According to neo-classical economics, people make rational decisions based on costs and benefits, and a monetary value can be ascribed to each aspect of the decision-making process. These social cost-benefit analyses and the models associated with them have long influenced projects and policy appraisal in transport. But are they really accurate in their assessments?
The problem is that people are not always perfectly rational and their decisions are not always based on straightforward cost-benefit trade-offs. For instance, people have been shown to react to seemingly irrelevant information, and to be sensitive to social pressures. Yet four-step models based on neo-classical thinking continue to be the models predominantly used to understand the decision-making process. There do exist other models that better reflect the complexity of people’s thinking, such as hybrid choice models and activity-based models. Hybrid choice models include non-rational elements in the decision-making process, such as habit, ignorance, beliefs, attitudes and social norms. Activity-based models are based on the activities for which trips are made and can therefore reflect, to give one example, the constraints of family life on the mobility decisions of individual household members. Yet, as explained in A survey of transport planners, four-step models remain the models of choice for transport decision-making.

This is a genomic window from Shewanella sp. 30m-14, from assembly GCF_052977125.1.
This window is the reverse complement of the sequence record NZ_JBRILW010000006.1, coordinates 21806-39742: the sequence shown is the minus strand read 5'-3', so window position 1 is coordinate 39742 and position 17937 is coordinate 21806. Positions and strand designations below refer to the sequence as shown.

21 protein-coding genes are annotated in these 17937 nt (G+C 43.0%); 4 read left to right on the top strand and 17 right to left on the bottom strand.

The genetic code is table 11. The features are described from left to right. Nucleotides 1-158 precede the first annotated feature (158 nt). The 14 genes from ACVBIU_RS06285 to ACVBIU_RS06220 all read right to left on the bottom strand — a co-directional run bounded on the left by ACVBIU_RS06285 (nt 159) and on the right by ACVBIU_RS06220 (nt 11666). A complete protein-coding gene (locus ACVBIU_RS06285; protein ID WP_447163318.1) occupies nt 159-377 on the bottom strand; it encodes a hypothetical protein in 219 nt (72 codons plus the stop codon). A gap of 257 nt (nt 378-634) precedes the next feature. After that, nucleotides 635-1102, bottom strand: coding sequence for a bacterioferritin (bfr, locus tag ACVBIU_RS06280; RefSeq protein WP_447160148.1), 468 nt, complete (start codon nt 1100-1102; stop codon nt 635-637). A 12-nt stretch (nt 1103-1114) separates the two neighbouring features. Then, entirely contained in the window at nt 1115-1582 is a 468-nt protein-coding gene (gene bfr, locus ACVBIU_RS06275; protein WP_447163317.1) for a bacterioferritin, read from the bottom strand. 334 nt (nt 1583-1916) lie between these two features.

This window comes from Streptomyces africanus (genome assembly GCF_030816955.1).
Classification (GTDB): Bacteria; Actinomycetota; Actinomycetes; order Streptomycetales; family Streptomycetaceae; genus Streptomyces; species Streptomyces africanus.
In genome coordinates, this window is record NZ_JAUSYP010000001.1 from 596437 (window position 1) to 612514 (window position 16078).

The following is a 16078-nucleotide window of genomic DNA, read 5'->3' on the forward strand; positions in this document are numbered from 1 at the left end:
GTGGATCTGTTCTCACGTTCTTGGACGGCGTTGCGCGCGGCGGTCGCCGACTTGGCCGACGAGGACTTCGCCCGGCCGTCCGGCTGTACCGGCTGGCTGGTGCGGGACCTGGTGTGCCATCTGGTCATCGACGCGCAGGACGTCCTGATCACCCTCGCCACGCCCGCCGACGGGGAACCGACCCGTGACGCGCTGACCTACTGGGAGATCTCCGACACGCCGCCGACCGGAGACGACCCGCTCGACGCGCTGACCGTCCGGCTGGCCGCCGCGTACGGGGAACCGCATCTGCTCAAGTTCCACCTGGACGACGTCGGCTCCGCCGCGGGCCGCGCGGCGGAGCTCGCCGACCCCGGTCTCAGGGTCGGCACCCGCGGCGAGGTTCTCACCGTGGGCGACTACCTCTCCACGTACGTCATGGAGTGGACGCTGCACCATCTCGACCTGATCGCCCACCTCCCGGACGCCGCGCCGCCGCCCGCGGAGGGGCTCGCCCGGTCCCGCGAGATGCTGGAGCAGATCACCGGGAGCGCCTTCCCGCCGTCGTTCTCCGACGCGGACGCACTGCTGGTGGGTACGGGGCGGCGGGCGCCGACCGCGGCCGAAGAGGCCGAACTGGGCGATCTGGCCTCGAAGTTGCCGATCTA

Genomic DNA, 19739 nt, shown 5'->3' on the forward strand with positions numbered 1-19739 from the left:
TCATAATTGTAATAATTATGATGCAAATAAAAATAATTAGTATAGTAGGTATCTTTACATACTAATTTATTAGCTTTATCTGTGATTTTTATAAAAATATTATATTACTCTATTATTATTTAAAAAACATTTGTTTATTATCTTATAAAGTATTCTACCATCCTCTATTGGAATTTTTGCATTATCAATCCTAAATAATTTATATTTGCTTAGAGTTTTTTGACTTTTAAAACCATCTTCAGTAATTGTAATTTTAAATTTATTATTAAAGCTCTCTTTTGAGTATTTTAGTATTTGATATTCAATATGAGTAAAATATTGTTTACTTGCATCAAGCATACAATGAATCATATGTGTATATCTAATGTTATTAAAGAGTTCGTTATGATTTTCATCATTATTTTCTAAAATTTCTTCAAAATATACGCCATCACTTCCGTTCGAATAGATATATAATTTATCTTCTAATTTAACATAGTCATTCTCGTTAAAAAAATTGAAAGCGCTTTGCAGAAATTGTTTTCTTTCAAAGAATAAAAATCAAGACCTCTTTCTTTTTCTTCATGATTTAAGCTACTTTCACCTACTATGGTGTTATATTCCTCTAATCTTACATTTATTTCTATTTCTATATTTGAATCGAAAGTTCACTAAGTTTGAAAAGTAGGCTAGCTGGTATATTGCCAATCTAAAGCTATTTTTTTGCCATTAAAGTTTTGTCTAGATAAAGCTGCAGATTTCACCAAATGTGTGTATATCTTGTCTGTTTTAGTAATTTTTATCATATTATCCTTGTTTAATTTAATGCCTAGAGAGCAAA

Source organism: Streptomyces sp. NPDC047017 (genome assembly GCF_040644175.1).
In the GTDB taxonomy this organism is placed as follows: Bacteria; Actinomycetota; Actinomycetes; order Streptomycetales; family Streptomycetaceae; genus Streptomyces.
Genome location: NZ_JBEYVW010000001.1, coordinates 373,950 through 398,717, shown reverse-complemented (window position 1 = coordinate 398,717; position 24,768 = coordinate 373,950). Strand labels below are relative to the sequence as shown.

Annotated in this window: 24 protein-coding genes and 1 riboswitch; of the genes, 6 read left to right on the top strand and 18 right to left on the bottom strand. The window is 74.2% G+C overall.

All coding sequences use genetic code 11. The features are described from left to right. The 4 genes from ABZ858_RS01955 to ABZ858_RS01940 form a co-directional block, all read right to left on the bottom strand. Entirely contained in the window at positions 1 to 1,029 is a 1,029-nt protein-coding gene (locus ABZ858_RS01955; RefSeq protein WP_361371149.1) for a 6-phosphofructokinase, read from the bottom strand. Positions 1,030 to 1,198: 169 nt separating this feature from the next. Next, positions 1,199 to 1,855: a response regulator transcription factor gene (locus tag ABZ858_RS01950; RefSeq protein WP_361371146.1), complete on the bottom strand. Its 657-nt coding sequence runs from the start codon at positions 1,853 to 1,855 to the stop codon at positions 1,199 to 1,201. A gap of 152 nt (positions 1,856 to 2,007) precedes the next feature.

Behavioural economics tries to give a more holistic picture by looking at how people are affected by contextual elements in their decision making and how peer pressure affects their behaviour. It is also remarkably difficult to change habits and so the best time to nudge people towards behavioural change is when they are already going through some kind of transition such as a job change, getting married or having children. That said, this reluctance to change could be mitigated somewhat by dependable, multi-modal travel information, which would give travellers an array of options that they otherwise might not be aware of. This and other changes to today’s mobility will require new theories and new models that are capable of analysing mobility decisions in all their complexity. The MIND-SETS approach, guidelines and Knowledge Centre, will offer insights that could potentially pave the way towards these new theories and models.
For more information, contact Laurent Franckx of VITO